In other words, Anti-depressants, long-term, provide no added value. Psychotherapy does provide added value.
Depression is defined as a mood disorder or illness, and one that is characterized by sadness and a feeling of hopelessness. It’s something that lasts for a long time and doesn’t go away after a few hours. When we’re depressed, we may “know” logically that this feeling won’t last, but still feel emotionally that it will last forever; we are listless, lack motivation, and isolate – all which deepen the depression.
If you’re mildly depressed, then there are things you can do for yourself, the primary one being to move: go for a walk or a swim, do the dishes or make your bed. Any kind of movement will lift depression to some extent. The other major thing you can do is connect – with a friend, a pet, or even with Nature – countering the impact of isolation.
If you’re deeply depressed, these two things will help, but you’ll need the extra help of a therapist that you trust and can work with. Here are some suggestions:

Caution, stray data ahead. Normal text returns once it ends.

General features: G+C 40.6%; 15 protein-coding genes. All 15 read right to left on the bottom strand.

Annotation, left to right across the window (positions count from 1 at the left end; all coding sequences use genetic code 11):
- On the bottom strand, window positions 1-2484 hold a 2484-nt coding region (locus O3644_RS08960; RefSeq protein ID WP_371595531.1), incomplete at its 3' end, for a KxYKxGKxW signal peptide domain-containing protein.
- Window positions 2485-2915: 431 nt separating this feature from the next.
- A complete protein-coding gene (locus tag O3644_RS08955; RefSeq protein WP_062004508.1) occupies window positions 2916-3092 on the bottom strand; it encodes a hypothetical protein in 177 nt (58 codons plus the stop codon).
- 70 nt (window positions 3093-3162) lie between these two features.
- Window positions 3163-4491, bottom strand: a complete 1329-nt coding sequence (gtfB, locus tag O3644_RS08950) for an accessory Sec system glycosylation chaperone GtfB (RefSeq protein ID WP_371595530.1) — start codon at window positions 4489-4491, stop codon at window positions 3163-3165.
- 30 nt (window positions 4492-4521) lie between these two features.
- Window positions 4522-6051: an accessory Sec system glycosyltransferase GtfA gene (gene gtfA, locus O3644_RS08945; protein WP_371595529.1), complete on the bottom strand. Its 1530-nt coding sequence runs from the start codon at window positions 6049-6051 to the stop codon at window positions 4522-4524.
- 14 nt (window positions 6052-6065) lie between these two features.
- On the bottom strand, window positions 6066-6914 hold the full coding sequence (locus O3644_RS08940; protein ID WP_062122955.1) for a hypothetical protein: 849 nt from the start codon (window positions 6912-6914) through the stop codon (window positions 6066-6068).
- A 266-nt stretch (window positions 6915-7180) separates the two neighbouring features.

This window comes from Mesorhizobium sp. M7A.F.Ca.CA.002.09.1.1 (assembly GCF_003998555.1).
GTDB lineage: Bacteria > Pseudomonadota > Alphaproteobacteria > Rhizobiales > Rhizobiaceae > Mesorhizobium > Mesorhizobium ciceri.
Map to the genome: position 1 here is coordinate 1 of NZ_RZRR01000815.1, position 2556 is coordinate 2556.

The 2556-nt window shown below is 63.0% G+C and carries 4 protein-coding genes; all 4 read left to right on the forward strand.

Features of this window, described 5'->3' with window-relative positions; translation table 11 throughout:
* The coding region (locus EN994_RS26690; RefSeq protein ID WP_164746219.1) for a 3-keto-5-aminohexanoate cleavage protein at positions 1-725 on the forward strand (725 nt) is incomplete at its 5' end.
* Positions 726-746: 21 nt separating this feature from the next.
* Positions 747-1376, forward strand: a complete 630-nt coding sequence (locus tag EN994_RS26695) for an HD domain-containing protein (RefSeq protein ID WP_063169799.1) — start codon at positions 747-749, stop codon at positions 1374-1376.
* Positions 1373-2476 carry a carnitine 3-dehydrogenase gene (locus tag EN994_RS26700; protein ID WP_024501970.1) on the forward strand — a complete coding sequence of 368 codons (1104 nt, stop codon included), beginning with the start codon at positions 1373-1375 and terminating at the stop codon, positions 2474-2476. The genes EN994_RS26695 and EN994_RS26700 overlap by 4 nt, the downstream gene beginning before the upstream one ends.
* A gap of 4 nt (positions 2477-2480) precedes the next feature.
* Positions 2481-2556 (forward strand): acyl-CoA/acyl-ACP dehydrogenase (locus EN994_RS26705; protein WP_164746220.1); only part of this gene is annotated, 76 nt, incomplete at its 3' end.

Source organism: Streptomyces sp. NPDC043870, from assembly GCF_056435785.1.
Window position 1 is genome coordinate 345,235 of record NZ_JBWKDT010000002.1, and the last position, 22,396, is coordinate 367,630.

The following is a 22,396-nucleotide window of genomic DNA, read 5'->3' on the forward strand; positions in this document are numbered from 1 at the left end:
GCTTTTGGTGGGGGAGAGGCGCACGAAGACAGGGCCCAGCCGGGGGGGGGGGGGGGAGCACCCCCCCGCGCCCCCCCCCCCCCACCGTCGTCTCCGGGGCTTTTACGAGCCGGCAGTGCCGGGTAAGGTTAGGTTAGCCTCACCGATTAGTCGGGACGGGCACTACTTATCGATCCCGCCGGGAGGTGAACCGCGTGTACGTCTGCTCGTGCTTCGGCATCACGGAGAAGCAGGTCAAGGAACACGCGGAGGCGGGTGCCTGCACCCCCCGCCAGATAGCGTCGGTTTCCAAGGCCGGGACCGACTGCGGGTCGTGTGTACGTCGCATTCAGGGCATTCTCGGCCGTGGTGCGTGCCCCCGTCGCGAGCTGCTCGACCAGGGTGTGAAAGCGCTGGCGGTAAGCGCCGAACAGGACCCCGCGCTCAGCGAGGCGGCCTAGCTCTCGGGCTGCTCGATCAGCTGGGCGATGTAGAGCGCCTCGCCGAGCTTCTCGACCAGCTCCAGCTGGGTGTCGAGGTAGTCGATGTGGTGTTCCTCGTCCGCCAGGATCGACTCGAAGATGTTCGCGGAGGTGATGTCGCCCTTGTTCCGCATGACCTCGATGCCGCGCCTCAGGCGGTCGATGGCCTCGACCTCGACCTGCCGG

Find two or three therapists. Take the time and effort to find two or three therapists in your area; or if you’d rather meet online, then find two or three therapists who can meet with you online. Check out their credentials – in Ontario a person can’t call themselves a psychotherapist unless they are registered with the College of Registered Psychotherapists of Ontario, or CRPO, in which case they will have an “RP” beside their name. This ensures they have the appropriate training and minimum number of hours to be of service. There are other equivalent designations as well as Registered Psychotherapist in Ontario and elsewhere; you may need to do some searching to discover what these are.
Set up phone interviews with each of these therapists. During your interview, you will want to find out what kind of person they are and if you will be able to trust them and work with them. Assuming they have good credentials, this is more important than specific credentials, because it’s the interconnection you make with this other person that will be the foundation of your road towards health and happiness and out of depression. Have a list of questions ready to ask. These might include the following:
What is your experience in working with people with depression?You will want someone who has some experience working in the field of depression, or in related fields such as anxiety or stress.